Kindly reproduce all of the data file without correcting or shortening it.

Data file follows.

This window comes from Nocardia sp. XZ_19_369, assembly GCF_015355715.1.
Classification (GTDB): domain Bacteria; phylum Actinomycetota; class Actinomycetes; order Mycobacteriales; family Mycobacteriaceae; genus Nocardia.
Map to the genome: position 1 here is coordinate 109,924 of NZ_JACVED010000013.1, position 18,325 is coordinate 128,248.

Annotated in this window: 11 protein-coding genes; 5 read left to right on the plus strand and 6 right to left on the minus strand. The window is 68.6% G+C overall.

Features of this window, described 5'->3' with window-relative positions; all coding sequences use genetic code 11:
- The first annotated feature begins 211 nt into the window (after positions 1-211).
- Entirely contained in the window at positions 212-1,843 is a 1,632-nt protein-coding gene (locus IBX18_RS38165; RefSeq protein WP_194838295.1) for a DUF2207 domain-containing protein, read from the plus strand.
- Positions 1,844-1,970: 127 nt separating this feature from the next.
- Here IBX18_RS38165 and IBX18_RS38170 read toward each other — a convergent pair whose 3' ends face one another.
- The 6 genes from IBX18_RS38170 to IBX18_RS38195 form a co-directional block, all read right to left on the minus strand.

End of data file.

This window comes from Nocardia sp. XZ_19_369, assembly GCF_015355715.1.
Classification (GTDB): domain Bacteria; phylum Actinomycetota; class Actinomycetes; order Mycobacteriales; family Mycobacteriaceae; genus Nocardia.
Map to the genome: position 1 here is coordinate 109,924 of NZ_JACVED010000013.1, position 18,325 is coordinate 128,248.

Annotated in this window: 11 protein-coding genes; 5 read left to right on the plus strand and 6 right to left on the minus strand. The window is 68.6% G+C overall.

Features of this window, described 5'->3' with window-relative positions; all coding sequences use genetic code 11:
- The first annotated feature begins 211 nt into the window (after positions 1-211).
- Entirely contained in the window at positions 212-1,843 is a 1,632-nt protein-coding gene (locus IBX18_RS38165; RefSeq protein WP_194838295.1) for a DUF2207 domain-containing protein, read from the plus strand.
- Positions 1,844-1,970: 127 nt separating this feature from the next.
- Here IBX18_RS38165 and IBX18_RS38170 read toward each other — a convergent pair whose 3' ends face one another.
- The 6 genes from IBX18_RS38170 to IBX18_RS38195 form a co-directional block, all read right to left on the minus strand.